Yet public plant breeding gives a very high return on investment. Studies by University of Saskatchewan agricultural economist Dr. Richard Gray show that every dollar invested in cereals breeding returns at least $20, and often more. When the federal government invests $30 million annually in wheat breeding it creates at least $600 million in value that is distributed among farmers in the form of better crops, providing income to pay wages, taxes and check-offs for additional research, while supporting agriculture-related businesses in rural communities and helping processors and consumers who benefit from better wheat.

When private companies invest, however, most of these high returns go to private shareholders -- a majority being wealthy non-Canadians. In the case of genetically modified canola, soy and corn, gene patents, hybridization and contracts ensure companies can hold onto most, if not all of the returns by forcing farmers to buy expensive new seed each year.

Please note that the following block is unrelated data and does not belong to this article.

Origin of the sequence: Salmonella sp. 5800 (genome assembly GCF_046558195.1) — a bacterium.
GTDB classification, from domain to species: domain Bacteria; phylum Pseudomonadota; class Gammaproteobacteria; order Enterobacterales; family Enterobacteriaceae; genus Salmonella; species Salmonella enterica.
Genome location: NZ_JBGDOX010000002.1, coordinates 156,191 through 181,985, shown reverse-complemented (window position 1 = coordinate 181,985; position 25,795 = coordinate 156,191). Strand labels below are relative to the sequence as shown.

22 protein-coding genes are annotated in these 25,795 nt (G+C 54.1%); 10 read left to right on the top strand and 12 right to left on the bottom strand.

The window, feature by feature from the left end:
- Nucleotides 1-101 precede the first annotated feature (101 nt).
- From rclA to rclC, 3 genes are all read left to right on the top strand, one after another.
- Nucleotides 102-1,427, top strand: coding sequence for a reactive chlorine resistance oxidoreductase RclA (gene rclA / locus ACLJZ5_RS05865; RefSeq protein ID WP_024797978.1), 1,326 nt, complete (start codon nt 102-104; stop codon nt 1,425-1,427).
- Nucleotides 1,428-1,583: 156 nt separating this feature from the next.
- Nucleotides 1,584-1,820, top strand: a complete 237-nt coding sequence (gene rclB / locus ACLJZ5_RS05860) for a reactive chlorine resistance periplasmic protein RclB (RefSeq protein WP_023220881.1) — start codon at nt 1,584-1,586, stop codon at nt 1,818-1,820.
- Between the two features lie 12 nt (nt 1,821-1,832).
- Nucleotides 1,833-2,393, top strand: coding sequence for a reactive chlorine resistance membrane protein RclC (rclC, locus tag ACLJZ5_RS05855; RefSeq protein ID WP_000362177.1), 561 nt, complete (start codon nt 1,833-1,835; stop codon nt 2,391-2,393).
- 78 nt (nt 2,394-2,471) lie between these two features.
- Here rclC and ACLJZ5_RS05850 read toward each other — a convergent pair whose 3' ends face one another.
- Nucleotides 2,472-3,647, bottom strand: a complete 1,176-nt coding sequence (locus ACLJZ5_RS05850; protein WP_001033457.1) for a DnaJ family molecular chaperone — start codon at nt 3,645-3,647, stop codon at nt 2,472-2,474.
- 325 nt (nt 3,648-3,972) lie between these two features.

Dr. Gray's research not only shows high returns to investment in plant breeding, but also documents that when private seed companies are involved (as is the case in canola) they reinvest only a small portion of their returns into new research. Research by Dr. R. J. Graf shows that private breeding is also less economically efficient -- a comparable yield increase was achieved in wheat for a $25 million annual public investment but required $80 million private dollars in canola breeding.

Whether the federal government has decided to bring in UPOV '91 via Bill C-18 in spite of -- or because of -- this disparity in how returns to plant breeding are distributed, it will guarantee the likes of Bayer, Syngenta, Monsanto and Dow a massive new revenue stream. By de-funding and vacating public spring wheat breeding, the federal government is handing these companies an incredibly lucrative new source of profits.